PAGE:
A Grim Milestone: U.S. Death Toll in Iraq Reaches 4,000

Remember the Iraq War? News of the war is much overshadowed these days by news of the heavily contested race for the Democratic nomination. But over the weekend we reached a grim milestone (4,000 U.S. troops) and it’s a good time to stop and reflect (video via TM):

AP News reports:

The overall U.S. death toll in Iraq rose to 4,000 after four soldiers were killed in a roadside bombing in Baghdad, a grim milestone that is likely to fuel calls for the withdrawal of American forces as the war enters its sixth year. […]

The American deaths occurred Sunday, the same day rockets and mortars pounded the U.S.-protected Green Zone in Baghdad and a wave of attacks left at least 61 Iraqis dead nationwide.

Brandon Friedman notes on VetVoice:

American forces have just experienced the most violent two-week period in Iraq since September 2007. Unfortunately, I’m afraid this fact will be lost in the media coverage over the number 4,000 during the next several days.  Of the two significant numbers this week–4,000 killed during war and 25 in the last two weeks–the latter figure is far more significant with regard to the current situation on the ground.

We hear talk of attacks against Americans “ebbing,” ceasefires holding, and of the situation in Iraq being “not that fragile,” but this is all a bunch of happy-talk nonsense.  Between March 10 and March 23, 25 American soldiers were killed in Iraq.  The last two-week period in which U.S. forces sustained similar losses was between September 14 and September 27, when 26 were killed–a period that capped off the bloodiest summer of the war.

To go along with the American casualties, this news came at the end of a day in which more than 60 Iraqis were killed in Baghdad and just north of the city.  

We must not let the decision on who our nominee will be overshadow the need to end this war based on lies, because the bottomline is this. Both of our Democratic candidates are committed to ending the war — John McCain is not.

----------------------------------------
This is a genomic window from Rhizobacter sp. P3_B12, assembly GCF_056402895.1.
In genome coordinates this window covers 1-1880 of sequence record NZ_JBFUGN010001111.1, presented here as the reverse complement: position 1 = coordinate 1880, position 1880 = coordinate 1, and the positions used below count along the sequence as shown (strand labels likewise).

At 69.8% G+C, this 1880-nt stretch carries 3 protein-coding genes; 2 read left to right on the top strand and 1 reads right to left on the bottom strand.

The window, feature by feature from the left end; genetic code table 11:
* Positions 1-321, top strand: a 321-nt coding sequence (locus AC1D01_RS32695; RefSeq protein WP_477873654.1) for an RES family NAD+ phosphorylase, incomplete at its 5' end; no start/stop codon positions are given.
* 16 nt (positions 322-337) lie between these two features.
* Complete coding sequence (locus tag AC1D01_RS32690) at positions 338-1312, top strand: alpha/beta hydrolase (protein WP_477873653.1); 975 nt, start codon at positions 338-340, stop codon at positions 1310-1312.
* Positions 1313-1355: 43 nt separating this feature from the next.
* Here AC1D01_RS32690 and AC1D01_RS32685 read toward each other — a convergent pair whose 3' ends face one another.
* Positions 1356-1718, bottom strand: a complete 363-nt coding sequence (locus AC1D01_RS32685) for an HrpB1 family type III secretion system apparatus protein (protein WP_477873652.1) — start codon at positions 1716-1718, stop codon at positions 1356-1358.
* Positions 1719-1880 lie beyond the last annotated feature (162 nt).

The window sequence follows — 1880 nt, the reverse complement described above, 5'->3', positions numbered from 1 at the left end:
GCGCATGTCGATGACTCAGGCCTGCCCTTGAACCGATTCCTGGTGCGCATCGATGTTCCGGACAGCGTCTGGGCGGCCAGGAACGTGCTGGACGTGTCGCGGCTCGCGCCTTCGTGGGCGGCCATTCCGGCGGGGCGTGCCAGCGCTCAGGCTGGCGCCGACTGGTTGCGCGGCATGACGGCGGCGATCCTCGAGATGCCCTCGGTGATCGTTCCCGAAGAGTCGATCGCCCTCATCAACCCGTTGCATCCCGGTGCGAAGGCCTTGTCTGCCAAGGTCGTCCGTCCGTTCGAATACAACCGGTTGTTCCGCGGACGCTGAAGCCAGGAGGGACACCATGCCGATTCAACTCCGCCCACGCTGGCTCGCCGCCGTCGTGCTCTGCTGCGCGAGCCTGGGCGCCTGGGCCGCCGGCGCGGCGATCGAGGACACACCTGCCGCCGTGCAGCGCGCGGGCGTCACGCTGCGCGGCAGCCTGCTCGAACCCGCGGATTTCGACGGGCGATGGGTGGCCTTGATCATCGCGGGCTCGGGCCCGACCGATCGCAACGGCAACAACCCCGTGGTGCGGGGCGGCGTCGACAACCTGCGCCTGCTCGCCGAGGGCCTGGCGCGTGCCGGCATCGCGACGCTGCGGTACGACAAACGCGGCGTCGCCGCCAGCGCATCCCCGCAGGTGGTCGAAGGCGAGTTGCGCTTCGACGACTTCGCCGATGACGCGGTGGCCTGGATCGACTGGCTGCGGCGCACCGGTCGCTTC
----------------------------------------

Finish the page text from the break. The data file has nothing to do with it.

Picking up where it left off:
See: A Mosaic: 4,000 Americans Dead

In remembrance of the 4,000 brave men and women who sacrificed everything for us — and the two men who would continue this great tragedy, despite the cost to our soldiers, our military, and our nation.

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About Pamela Leavey

Pamela Leavey is the Editor in Chief, Owner/Publisher of The Democratic Daily as well as a freelance writer and photographer. Pamela holds a certificate in Contemporary Communications from UMass Lowell, a Journalism Certificate from UMass Amherst and a B.A. in Creative Writing and Digital Age Communications from UMass Amherst UWW.
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3 Responses to A Grim Milestone: U.S. Death Toll in Iraq Reaches 4,000

  1. john stone says:

    I watched George Bush last week say that he did the right thing on Iraq and he would do it again. Also I watched Bush make jokes about no weapons of mass destruction in Iraq at the National Press Club function. When John Kerry introduced a bill in July 2006 to get us out of Iraq by 2007, the Bush Adminstration said they had a plan of their own. July 2007 has come and gone and July 2008 is right around the corner. What is the plan now?
    I wish John Kerry was President today!! Instead we have Bush and Cheney( NeoCons, Inc.)

  2. My personal experience is that the families of the fighters, and the fighters themselves, still have a majority of members who favor the BUSHCO agenda. So be it. I still respect them as mch as I can because it is they, and not I who will pay the ultimate sacrifice.

    On the other hand they all still only get one vote in any true democracy, and their votes are in favor of the losing side. While that may still leave their sacrifices bearable to them, we must not let that dictate policy for our nation, let alone for the greater community of people that we share the planet with. The human race must still try to grow in ways that the warrior class is incapable of, and they need to accept (unless they simply have too much aggression in their souls to permit it) that the vast majority will point the true way forward for all of us.

  3. Janis says:

    *grumble* I remember a guy I worked with, a Marine reservist named Alex, at the place where I worked when 911 happened. He got called up.

    I still think about him from time to time; unfortunately, there about three or so famous people who share his name so searching even for “Alex LASTNAME USMC” doesn’t return any usable results. 🙁 I’d like to know how he’s doing, and I wonder to myself whether he’s among those 4,000.